The presenter will use the Canva application via an iPad to lead the educational session’s presentation on free mobile applications classified by pedagogical decisions. Session attendees will be given a bit.ly address and a QR Code that they can use to access the presenter’s Google Drive folder, which will house both a .PDF copy of the Canva presentation and a copy of the mobile application-pedagogy table. Attendees will also be given the name of a Google Hangouts group they can join during the session. The session will be led by four guiding questions: 1) How do we currently classify web tools and mobile apps? 2) What are the common key terms for these classifications? 3) Should systems of classification be based on a common model of a lesson such as the Madeline Hunter’s model (1982): anticipatory set, input, modeling, checking for understanding, direct instruction, guided practice, independent practice, closure? 4) What would a system of classification using a pedagogical model look like?
Following the fourth question, the presentation will demonstrate what a system of classification based upon the TPK: Technology-Pedagogical Knowledge would look like. This would include the eight parts of a lesson: the anticipatory set, input, modeling, checking for understanding, direct instruction, guided practice, independent practice, and closure. Each part would include the researcher’s “BEST TWO”, which are two free mobile applications educators could use during a specific pedagogical part. All applications will be modeled via the researcher’s iPad. For example, the free Poll Everywhere app (available on Apple and Android devices) can be used by educators as part of the anticipatory set since users can activate prior knowledge by sharing their knowledge or understanding of a given topic.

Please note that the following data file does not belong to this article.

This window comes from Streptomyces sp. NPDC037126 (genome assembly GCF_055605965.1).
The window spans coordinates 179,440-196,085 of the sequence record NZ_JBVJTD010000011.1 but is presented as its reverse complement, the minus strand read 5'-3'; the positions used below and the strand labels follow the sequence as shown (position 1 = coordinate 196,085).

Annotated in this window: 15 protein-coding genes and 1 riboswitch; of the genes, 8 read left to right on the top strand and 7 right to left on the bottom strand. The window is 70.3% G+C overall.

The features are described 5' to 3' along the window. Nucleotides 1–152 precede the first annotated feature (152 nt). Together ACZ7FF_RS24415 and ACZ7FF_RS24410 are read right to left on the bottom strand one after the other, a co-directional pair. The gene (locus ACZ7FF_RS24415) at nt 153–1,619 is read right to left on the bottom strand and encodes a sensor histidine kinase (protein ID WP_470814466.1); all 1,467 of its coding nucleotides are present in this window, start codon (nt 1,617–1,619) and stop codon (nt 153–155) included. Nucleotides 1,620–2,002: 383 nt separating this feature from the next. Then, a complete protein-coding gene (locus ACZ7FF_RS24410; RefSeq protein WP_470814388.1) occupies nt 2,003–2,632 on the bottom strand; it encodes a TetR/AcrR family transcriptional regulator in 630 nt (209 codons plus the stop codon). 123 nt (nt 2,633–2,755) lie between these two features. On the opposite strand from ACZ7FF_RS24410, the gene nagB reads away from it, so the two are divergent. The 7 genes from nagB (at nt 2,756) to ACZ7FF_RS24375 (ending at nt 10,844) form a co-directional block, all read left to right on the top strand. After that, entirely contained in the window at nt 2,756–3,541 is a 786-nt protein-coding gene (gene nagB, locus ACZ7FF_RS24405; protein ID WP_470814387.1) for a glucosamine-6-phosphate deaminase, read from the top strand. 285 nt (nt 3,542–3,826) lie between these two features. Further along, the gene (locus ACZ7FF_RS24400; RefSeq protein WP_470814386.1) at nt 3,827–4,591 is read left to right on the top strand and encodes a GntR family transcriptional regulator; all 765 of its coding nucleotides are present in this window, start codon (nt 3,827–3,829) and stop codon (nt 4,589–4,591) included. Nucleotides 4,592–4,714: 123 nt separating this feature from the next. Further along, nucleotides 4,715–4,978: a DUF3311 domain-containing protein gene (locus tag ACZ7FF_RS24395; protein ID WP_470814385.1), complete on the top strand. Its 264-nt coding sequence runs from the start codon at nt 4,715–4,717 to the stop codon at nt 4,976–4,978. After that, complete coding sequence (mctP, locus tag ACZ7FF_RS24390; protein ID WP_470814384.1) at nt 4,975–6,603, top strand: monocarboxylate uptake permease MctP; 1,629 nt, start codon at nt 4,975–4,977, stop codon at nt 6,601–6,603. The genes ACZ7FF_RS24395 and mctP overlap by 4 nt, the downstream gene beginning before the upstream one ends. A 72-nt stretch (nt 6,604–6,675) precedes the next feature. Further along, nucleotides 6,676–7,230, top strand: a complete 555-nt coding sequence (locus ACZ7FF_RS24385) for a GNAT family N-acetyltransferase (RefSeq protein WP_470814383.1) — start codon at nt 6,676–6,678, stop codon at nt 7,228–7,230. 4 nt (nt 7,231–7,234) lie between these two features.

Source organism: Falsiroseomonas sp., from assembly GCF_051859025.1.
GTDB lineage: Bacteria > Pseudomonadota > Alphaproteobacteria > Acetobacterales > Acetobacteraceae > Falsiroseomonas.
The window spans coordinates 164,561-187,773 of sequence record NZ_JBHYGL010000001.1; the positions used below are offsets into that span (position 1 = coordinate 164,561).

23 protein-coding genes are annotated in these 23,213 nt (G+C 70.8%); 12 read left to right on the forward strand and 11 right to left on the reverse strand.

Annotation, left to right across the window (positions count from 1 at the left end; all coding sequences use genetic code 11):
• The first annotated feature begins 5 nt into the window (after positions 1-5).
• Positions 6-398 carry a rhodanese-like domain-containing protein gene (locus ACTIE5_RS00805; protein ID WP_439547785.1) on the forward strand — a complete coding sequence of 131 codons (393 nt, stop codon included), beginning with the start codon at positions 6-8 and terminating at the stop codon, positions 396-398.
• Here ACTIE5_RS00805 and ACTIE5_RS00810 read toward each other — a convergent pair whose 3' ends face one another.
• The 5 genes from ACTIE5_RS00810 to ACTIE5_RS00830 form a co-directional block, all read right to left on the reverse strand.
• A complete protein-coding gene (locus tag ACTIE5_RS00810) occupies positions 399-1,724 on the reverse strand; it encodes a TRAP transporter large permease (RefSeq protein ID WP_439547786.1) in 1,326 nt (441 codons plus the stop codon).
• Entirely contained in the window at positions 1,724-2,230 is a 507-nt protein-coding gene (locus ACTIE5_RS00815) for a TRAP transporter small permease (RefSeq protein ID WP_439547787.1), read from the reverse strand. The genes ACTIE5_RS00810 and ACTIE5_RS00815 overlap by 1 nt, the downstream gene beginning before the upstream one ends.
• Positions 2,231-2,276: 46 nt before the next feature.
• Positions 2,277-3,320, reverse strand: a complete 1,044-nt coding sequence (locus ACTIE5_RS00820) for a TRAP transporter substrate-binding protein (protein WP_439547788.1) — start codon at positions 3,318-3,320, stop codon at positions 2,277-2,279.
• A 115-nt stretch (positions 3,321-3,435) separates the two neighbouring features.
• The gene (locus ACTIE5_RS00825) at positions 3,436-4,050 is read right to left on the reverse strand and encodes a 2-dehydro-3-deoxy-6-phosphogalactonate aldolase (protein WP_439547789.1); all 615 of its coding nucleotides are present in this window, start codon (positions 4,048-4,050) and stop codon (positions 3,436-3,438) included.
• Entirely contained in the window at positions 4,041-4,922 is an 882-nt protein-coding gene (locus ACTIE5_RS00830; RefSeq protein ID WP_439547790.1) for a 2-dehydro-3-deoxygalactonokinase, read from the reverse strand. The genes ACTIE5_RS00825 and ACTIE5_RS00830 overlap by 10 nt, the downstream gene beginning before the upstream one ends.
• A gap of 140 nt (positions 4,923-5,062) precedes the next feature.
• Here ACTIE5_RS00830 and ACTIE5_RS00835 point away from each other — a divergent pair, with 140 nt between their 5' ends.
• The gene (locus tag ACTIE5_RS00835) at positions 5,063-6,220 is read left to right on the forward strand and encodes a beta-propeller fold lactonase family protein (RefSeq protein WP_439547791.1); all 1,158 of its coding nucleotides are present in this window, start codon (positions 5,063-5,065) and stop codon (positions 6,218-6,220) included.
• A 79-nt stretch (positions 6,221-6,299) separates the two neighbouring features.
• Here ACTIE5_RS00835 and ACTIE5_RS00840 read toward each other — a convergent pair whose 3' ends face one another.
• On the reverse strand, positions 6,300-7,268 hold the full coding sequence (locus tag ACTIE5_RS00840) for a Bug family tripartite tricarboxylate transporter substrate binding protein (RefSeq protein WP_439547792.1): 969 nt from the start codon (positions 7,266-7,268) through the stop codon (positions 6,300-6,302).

Throughout the session, the presenter will ask attendees to live share their thoughts, comments, and questions via a Google Hangouts group called TPK Mobile Apps. The join link will be provided to guests at the start of the session and the presenter will integrate thoughts, comments, and questions during the session. The end of the presentation will include time to discuss improvements to the system of classification, additional mobile apps, as well as directions for future research.
Burns-Sardone, N. (2014). Making the case for BYOD instruction in teacher education. Issues in Informing Science and Information Technology, 11(1), 192-200.
Cherner, T., Dix, J., & Lee, C. (2014). Cleaning up that mess: A framework for classifying educational apps. Contemporary Issues in Technology and Teacher Education, 14(2), 158-193.
Green, L. S., Hechter, R. P., Tysinger, P. D., & Chassereau, K. D. (2014). Mobile app selection for 5th through 12th grade science: The development of the MASS rubric. Computers & Education, 75, 65-71.
Hunter, M. C. (1982). Mastery teaching. Thousand Oaks, CA: Corwin Press.
Jeng, Y. L., Wu, T. T., Huang, Y. M., Tan, Q., & Yang, S. J. (2010). The add-on impact of mobile applications in learning strategies: A review study. Educational Technology & Society, 13(3), 3-11.
McLean, K. J. (2016). The implementation of bring your own device (BYOD) in primary [elementary] schools. Frontiers in psychology, 7.
“Mobile App Usage - Statistics & Facts”. (2017). Retrieved from https://www.statista.com/topics/1002/mobile-app-usage/
Song, Y. (2014). “Bring Your Own Device (BYOD)” for seamless science inquiry in a primary school. Computers & Education, 74, 50-60.